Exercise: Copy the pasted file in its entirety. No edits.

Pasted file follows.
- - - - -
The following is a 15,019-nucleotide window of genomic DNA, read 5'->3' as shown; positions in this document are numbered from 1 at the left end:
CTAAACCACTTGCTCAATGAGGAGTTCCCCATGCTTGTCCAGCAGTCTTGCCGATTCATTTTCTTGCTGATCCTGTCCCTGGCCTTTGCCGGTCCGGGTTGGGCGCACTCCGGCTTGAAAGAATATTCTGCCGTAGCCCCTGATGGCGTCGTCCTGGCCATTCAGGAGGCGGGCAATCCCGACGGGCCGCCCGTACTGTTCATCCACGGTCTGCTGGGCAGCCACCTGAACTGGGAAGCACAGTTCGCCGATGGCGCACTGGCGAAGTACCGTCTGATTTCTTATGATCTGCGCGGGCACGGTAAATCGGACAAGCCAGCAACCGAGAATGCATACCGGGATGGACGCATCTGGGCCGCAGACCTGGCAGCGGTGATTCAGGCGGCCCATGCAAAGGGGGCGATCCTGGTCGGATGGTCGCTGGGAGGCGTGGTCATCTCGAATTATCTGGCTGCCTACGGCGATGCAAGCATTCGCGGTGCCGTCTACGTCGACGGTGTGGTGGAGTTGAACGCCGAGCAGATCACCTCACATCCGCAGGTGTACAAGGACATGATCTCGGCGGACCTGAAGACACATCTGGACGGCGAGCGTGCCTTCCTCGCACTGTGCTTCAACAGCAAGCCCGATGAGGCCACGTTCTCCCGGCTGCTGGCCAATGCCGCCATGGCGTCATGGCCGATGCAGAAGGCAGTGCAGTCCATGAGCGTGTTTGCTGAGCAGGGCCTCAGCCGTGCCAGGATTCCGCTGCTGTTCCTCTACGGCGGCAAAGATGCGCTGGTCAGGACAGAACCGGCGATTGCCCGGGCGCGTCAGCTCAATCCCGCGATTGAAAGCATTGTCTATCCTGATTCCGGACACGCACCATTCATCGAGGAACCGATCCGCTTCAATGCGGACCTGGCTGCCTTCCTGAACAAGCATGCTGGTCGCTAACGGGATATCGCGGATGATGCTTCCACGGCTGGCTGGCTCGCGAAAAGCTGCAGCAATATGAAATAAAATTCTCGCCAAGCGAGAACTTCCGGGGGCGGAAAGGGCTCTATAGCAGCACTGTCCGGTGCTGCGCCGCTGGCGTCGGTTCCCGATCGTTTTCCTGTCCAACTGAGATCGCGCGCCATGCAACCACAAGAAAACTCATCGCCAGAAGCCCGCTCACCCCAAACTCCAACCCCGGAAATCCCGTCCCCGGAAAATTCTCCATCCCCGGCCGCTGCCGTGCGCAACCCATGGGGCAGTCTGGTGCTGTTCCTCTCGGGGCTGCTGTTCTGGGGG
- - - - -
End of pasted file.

The following is a 15,019-nucleotide window of genomic DNA, read 5'->3' as shown; positions in this document are numbered from 1 at the left end:
CTAAACCACTTGCTCAATGAGGAGTTCCCCATGCTTGTCCAGCAGTCTTGCCGATTCATTTTCTTGCTGATCCTGTCCCTGGCCTTTGCCGGTCCGGGTTGGGCGCACTCCGGCTTGAAAGAATATTCTGCCGTAGCCCCTGATGGCGTCGTCCTGGCCATTCAGGAGGCGGGCAATCCCGACGGGCCGCCCGTACTGTTCATCCACGGTCTGCTGGGCAGCCACCTGAACTGGGAAGCACAGTTCGCCGATGGCGCACTGGCGAAGTACCGTCTGATTTCTTATGATCTGCGCGGGCACGGTAAATCGGACAAGCCAGCAACCGAGAATGCATACCGGGATGGACGCATCTGGGCCGCAGACCTGGCAGCGGTGATTCAGGCGGCCCATGCAAAGGGGGCGATCCTGGTCGGATGGTCGCTGGGAGGCGTGGTCATCTCGAATTATCTGGCTGCCTACGGCGATGCAAGCATTCGCGGTGCCGTCTACGTCGACGGTGTGGTGGAGTTGAACGCCGAGCAGATCACCTCACATCCGCAGGTGTACAAGGACATGATCTCGGCGGACCTGAAGACACATCTGGACGGCGAGCGTGCCTTCCTCGCACTGTGCTTCAACAGCAAGCCCGATGAGGCCACGTTCTCCCGGCTGCTGGCCAATGCCGCCATGGCGTCATGGCCGATGCAGAAGGCAGTGCAGTCCATGAGCGTGTTTGCTGAGCAGGGCCTCAGCCGTGCCAGGATTCCGCTGCTGTTCCTCTACGGCGGCAAAGATGCGCTGGTCAGGACAGAACCGGCGATTGCCCGGGCGCGTCAGCTCAATCCCGCGATTGAAAGCATTGTCTATCCTGATTCCGGACACGCACCATTCATCGAGGAACCGATCCGCTTCAATGCGGACCTGGCTGCCTTCCTGAACAAGCATGCTGGTCGCTAACGGGATATCGCGGATGATGCTTCCACGGCTGGCTGGCTCGCGAAAAGCTGCAGCAATATGAAATAAAATTCTCGCCAAGCGAGAACTTCCGGGGGCGGAAAGGGCTCTATAGCAGCACTGTCCGGTGCTGCGCCGCTGGCGTCGGTTCCCGATCGTTTTCCTGTCCAACTGAGATCGCGCGCCATGCAACCACAAGAAAACTCATCGCCAGAAGCCCGCTCACCCCAAACTCCAACCCCGGAAATCCCGTCCCCGGAAAATTCTCCATCCCCGGCCGCTGCCGTGCGCAACCCATGGGGCAGTCTGGTGCTGTTCCTCTCGGGGCTGCTGTTCTGGGGG